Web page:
What is Attachment Parenting?


So, the hot topic recently is breastfeeding and attachment parenting (AP) compliments of the latest controversial TIME Magazine cover.  I’m not happy with the headline on the front of this cover which fuels this media driven “Mommy Wars”.  Mommy’s are amazing and strong people, even the ones that choose to parent differently then me.

I’m going to take this opportunity to clarify whatAP is in practice, at least in my house because the media is totally misrepresenting this method and also making it sound like an all or nothing sort of thing.  The methods I use to parent are often described as AP but it matches very closely to how I was parented.  My parents followed no manual but just did what naturally evolved for them.  I was the last of 6 for my mom but for her first she was very young and was forced to raise her children in a tumultuous period of her life.  I came 10 years later with a different husband that was so excited to have the child he didn’t think he could ever have. He insisted I was born all natural.  My mom breastfed me and didn’t wean me until 2.5 and I remember sleeping with parents often until I was like 10.  I grew into a very independent and confident woman that lives half way across the country yet adores both her parents.

Go forward many years and it’s my turn to have kids. For several years my husband and I agreed we wouldn’t have kids. We also agreed that if we did, one of us would stay home full time.  Then I started hearing my biological clock tick and I became happy to set myself up to be a full-time mom.  So, we started making double payments on the house while I was working and started working on that new family.  I planned to breastfeed my baby and sleep with him and then my midwife explained that there is a term and support group for the method I planned to follow called AP and API.  I attended API and LLL meetings before the arrival.  When the baby came, boy was I in for a surprise.  He was demanding and nursed 24/7.  If I put him down for 2 seconds, he’d freak.  He was lucky to arrive at a house where I was willing to listen to these seemingly extreme needs.

You see, a baby is biologically programmed to require frequent nursing to fill his tiny stomach only the size of his fist and to be held to ensure safety from predators (his DNA has no idea it’s the 21st century with monitors and solid structures to protect from the dangers of the world).  I also believe mommy is similarly programmed to keep her baby attached and quiet (I.e respond before baby gets desperate enough to cry) to ensure he’s safe from predators and to make the milk custom for the needs of her baby.  Also, human babies are made to nurse for years not months.  If you look at anthropological data human babies should wean as late as 7 years old. This is not some new concept of parenting, just the parenting our biology tells us is necessary.  The problem is that we live in a society where families live around the globe and can’t provide the village support needed to raise a child.  Parents often find themselves alone to meet the very demanding needs of our children.  Also, our cultural doesn’t value a mother who follows her heart.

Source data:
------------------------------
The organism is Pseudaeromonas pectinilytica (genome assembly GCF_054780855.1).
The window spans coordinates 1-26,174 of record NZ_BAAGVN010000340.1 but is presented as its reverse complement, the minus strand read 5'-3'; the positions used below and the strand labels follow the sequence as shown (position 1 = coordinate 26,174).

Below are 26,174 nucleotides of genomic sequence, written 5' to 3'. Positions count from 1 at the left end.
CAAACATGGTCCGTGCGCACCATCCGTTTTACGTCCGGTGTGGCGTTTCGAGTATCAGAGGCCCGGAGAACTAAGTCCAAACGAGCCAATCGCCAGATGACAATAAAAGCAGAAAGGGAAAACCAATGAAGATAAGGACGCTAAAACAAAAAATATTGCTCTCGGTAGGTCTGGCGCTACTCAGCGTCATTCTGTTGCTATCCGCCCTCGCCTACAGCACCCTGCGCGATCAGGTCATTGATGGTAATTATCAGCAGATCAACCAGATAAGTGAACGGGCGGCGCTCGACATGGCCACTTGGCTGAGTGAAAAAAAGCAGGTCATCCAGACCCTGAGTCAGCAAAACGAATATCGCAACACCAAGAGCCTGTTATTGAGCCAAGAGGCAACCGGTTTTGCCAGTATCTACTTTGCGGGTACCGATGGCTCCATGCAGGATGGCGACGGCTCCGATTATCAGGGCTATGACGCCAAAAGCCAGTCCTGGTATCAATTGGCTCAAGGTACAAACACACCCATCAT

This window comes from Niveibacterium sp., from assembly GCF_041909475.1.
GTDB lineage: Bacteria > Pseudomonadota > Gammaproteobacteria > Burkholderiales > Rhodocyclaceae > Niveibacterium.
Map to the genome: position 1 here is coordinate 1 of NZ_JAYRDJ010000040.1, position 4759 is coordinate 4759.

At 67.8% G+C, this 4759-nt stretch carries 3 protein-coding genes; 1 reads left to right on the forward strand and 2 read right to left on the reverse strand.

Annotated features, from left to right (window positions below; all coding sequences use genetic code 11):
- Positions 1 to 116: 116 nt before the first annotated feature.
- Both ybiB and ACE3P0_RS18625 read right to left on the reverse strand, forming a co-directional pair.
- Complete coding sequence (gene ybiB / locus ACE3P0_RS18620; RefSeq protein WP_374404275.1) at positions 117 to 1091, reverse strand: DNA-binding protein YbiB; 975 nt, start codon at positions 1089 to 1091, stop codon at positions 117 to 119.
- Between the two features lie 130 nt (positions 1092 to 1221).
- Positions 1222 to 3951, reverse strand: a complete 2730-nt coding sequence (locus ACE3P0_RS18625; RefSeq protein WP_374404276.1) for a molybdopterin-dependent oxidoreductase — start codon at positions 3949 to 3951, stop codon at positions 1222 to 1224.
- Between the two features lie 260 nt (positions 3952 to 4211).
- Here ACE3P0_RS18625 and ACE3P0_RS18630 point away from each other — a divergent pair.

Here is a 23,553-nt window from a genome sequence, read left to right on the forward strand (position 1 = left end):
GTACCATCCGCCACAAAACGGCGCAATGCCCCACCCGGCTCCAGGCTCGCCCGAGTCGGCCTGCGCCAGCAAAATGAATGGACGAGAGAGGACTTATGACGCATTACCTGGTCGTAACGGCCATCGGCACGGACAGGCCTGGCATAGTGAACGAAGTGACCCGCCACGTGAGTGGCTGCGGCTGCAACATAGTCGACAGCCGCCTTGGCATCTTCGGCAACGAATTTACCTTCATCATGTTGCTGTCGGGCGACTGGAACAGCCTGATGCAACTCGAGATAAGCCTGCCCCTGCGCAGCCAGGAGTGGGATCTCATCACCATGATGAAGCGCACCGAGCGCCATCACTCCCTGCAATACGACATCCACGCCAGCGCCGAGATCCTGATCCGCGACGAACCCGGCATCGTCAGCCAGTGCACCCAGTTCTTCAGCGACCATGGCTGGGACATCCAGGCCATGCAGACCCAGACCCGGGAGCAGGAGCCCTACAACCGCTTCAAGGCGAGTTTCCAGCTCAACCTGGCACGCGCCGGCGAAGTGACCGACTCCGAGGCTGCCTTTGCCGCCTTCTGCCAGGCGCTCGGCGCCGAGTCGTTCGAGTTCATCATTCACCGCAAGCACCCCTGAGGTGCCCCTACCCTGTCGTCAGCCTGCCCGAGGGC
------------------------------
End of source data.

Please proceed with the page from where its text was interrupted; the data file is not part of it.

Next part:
My first born had an overwhelming need to be physically attached to feel right and good in the world.  So, I carried him everywhere.  First in my Kozy Carrier then in my Ergo.  Over time he needed  it less and less and he got bigger and bigger.  Our last time to use the Ergo was at 3.5 during a trip to Baltimore and then he just got too big for me.  He also nursed on demand.  At first that meant I was living on the lounger with the remote and a good book for entertainment.  But that, too, faded over time until we ended our nursing relationship at 3.5.  He was only nursing 1-2 times per day at that point and mommy was feeling ready to wean and after he went 3 days not asking on vacation and then asking to nurse again, mommy gave him that extra nudge when we returned home with a promise of a weaning party with cake and close friends.  He nursed that morning until he said “It’s all gone”. He was convinced it ran out for good and never asked again.  He’s 6 now with lots of confidence and growing independence.

Now I have a 3 mo.  He’s less of a comfort nurser and actually enjoys laying in his bouncer or on the floor doing his own thing if he’s not hungry or tired.  He’ll nap on his own and even sleeps up to 5 hours straight at night.  I hand him over to friends at times (something his brother was never comfortable with).  I nurse on demand, sling him to get him around and have no desire to be away from him but I follow his lead.  My parenting of baby #2 is looking very different then #1 and less hardcore AP simply because his needs are different.

Here is my interview with my local news station on the topic:

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